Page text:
Farm News March 2017

As the cold and wet winter weather continues, the farm still feels very much at rest.  The ground is saturated, the soil still cold.  The ponds are full to almost overflowing.  Fruit tree buds are tight and the Chorus frogs have yet to begin their late winter songs.  

Despite winter’s lingering there are small signs of spring to enjoy.  The Indian Plum leafing out, garlic just barely poking its head up, robins and flickers retuning in mass, the Hooded Merganser back in the pond searching for his mate.

We’ve used this slower time of year to work on planning and preparations for the coming season.  Seed orders, field maps, planting plans, intern interviews, brainstorming new ideas.  We took a vacation to the desert to recharge.  Tree pruning began in earnest in February and last week we brought in a wood chipper and turned those huge piles of branches into mulch for the orchards.  We started the first seeds in the greenhouse on heated tables early in February.  Onions are always first but they’ve since been followed up with early greenhouse successions of beets, kale, spinach, lettuce and mustard as well as our first outdoor transplants of the season; peas, broccoli and cabbage.  It felt pretty unbelievable to be seeding tomatoes, peppers this week in our heavy hats and coats as the rain poured down and the wind shook the greenhouse.  Some day soon the weather will change and we’ll be ready with thousands of tiny little plants to dig in and seeds to scatter.

All winter long the Elementary classes have come to the farm and lent their hands.  They have helped thresh dry beans and shell popcorn.  They have worked hard gathering prunings and windfalls and carrying them to the burn or wood chipping piles.  Today we cut blackberries out from the bases of trees in one of the apple orchards.  Piles of gravel have been dispersed to fill potholes in the driveway.  They are always eager to help with the animals; gathering eggs and bringing straw to the nesting boxes of the chickens as well as feeding hay to the sheep.  Energy and Lucy (farm cat and dog) have received hours of rubs and kind words!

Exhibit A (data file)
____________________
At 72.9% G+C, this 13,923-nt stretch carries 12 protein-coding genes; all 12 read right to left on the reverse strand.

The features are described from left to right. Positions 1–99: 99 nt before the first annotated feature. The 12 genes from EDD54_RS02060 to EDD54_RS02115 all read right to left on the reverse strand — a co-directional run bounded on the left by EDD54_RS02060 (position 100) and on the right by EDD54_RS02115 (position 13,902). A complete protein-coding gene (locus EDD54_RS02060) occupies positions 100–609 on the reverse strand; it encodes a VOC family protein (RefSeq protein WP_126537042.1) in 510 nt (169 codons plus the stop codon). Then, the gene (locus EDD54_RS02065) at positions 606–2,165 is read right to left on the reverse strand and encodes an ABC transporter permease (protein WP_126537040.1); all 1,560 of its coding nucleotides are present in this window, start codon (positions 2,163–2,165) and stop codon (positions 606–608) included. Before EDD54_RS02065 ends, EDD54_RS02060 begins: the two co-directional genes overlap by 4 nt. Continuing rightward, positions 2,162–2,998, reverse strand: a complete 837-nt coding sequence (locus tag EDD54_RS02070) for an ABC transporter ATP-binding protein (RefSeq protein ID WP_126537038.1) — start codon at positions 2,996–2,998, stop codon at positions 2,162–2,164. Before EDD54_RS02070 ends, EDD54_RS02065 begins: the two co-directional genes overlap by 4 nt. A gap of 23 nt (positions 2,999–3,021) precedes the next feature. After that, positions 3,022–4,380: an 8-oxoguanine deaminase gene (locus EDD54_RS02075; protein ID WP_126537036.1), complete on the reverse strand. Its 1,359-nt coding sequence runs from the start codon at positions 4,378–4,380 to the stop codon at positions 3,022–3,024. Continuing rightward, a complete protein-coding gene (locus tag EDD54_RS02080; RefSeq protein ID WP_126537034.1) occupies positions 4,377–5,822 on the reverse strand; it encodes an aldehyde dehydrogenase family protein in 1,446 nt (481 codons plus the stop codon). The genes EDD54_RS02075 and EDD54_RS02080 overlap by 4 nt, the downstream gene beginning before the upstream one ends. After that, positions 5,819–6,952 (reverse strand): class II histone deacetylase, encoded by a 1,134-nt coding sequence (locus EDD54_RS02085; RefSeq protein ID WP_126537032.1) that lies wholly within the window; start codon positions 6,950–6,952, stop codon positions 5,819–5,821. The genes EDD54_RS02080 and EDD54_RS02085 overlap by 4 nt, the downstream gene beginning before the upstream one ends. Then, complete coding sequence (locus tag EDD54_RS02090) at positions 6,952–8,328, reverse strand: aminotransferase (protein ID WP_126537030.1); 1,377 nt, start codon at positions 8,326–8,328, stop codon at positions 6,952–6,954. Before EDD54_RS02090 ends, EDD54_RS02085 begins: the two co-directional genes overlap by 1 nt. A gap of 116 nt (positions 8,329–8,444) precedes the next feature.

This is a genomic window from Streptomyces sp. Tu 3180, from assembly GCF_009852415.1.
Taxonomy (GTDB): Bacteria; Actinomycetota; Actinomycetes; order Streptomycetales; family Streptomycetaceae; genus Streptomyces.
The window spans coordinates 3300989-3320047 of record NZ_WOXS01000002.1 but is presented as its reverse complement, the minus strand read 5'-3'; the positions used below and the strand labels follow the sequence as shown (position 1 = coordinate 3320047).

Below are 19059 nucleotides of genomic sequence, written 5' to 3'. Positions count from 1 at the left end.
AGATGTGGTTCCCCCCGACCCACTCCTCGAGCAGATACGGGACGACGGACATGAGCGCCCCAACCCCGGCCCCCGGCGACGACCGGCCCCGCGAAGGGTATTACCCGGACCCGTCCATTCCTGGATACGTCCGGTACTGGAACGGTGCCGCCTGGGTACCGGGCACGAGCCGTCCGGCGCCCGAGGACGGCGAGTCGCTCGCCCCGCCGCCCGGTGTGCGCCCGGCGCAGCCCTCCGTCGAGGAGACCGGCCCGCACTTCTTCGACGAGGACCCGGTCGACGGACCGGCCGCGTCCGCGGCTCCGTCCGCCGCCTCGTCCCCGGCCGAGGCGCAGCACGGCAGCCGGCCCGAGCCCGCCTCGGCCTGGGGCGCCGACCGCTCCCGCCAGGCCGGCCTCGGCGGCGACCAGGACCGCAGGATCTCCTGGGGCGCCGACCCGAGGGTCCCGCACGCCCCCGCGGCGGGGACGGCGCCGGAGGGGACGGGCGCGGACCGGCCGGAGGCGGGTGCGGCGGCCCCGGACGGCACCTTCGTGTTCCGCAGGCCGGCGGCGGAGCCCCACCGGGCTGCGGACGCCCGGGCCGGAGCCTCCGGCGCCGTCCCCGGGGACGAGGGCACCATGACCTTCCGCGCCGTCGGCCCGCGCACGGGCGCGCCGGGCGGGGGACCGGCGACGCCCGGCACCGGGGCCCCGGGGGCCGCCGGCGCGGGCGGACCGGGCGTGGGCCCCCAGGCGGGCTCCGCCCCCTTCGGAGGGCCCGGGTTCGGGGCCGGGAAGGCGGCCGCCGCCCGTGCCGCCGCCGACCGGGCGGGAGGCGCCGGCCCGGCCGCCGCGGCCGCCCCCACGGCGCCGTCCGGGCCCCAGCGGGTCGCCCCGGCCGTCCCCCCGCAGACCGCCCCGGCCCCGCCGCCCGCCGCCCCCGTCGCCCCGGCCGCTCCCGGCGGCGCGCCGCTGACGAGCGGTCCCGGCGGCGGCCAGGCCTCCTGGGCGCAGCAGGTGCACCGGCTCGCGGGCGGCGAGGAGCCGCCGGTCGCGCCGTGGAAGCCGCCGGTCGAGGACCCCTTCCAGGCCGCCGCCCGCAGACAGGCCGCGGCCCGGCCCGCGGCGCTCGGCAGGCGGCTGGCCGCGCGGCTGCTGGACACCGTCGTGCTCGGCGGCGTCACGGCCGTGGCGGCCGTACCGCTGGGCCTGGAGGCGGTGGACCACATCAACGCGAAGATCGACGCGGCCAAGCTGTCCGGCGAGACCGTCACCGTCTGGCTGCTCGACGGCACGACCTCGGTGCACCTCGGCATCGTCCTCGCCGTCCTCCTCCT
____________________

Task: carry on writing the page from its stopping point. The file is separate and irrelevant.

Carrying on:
Last week the Middle school students returned to the farm.  It feels like it has been a long time since we’ve seen them!  They jumped right into a project they had begun in the fall and finished digging, laying and burying electric lines to the outdoor kitchen.  This weekend an electrician friend will be out to help us hook up the power.  Finally we will have lights at the student’s camping area!

Yesterday, a Middle school group worked with Bob to cut and peel large cherry branches that they fashioned into a fence.  They installed the fence at the top of the hill where the driveway meets the pond.  It looks beautiful and will help warn folks of the pond’s presence as they drive up.

This month we have welcomed back Jessica for her second year living and working on the farm as one of our interns.  Jessica joined us last April from Gig Harbor, where she hopes to start her own farm in the future.  She stayed on into late November to help with the turkey harvest before heading to Thailand and Vietnam to travel this winter.  We are grateful to have her with us for another season!  Joining her last week was Rochelle from Cambridge, Massachusetts.  Rochelle developed her interest in farming during college, when she was awarded a fellowship to study urban agriculture in Philadelphia.  She is excited to challenge herself to a full season of learning what it takes to grow food with and for the community.  We are still in the process of hiring our third intern to balance out the farm team.  The farm’s interns are an integral part of our operation.  They commit to 8-9 months working with us 5 days a week and experiencing all the elements of farm management.  They are people who are passionate about food production and youth education, and who have sought out Pacific Crest Farm because of its unique blend of both.  We couldn’t do what we do without them!  

Today, we all worked in the greenhouse harvesting overwintered greens.  The increase in sunlight has set off their growth and we have only a short window to harvest before it warms up and they go to seed.  We opened up the farm stand for the first time in months with salad, spinach and braising mix.  And so it begins…